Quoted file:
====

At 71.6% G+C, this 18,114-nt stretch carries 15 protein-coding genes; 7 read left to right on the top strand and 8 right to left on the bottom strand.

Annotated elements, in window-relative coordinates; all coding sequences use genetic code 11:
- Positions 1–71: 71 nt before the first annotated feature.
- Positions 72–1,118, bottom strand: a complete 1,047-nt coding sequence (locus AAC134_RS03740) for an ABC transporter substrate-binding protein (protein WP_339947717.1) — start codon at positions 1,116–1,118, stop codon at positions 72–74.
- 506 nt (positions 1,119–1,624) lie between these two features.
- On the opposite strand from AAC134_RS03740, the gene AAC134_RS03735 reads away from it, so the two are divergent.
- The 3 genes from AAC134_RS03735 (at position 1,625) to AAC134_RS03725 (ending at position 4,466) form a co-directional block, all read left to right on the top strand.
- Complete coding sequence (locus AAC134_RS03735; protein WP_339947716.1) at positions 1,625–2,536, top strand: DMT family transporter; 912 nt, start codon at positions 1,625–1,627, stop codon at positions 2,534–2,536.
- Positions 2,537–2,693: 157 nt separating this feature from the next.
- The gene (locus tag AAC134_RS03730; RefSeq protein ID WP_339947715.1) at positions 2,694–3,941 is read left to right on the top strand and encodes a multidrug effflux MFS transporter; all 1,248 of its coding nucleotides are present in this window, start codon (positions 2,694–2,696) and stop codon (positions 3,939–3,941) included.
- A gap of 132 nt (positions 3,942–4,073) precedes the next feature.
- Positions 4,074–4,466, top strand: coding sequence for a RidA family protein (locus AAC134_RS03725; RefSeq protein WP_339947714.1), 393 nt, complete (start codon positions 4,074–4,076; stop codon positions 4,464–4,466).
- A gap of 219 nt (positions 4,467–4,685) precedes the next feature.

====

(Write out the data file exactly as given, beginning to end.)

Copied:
At 71.6% G+C, this 18,114-nt stretch carries 15 protein-coding genes; 7 read left to right on the top strand and 8 right to left on the bottom strand.

Annotated elements, in window-relative coordinates; all coding sequences use genetic code 11:
- Positions 1–71: 71 nt before the first annotated feature.
- Positions 72–1,118, bottom strand: a complete 1,047-nt coding sequence (locus AAC134_RS03740) for an ABC transporter substrate-binding protein (protein WP_339947717.1) — start codon at positions 1,116–1,118, stop codon at positions 72–74.
- 506 nt (positions 1,119–1,624) lie between these two features.
- On the opposite strand from AAC134_RS03740, the gene AAC134_RS03735 reads away from it, so the two are divergent.
- The 3 genes from AAC134_RS03735 (at position 1,625) to AAC134_RS03725 (ending at position 4,466) form a co-directional block, all read left to right on the top strand.
- Complete coding sequence (locus AAC134_RS03735; protein WP_339947716.1) at positions 1,625–2,536, top strand: DMT family transporter; 912 nt, start codon at positions 1,625–1,627, stop codon at positions 2,534–2,536.
- Positions 2,537–2,693: 157 nt separating this feature from the next.
- The gene (locus tag AAC134_RS03730; RefSeq protein ID WP_339947715.1) at positions 2,694–3,941 is read left to right on the top strand and encodes a multidrug effflux MFS transporter; all 1,248 of its coding nucleotides are present in this window, start codon (positions 2,694–2,696) and stop codon (positions 3,939–3,941) included.
- A gap of 132 nt (positions 3,942–4,073) precedes the next feature.
- Positions 4,074–4,466, top strand: coding sequence for a RidA family protein (locus AAC134_RS03725; RefSeq protein WP_339947714.1), 393 nt, complete (start codon positions 4,074–4,076; stop codon positions 4,464–4,466).
- A gap of 219 nt (positions 4,467–4,685) precedes the next feature.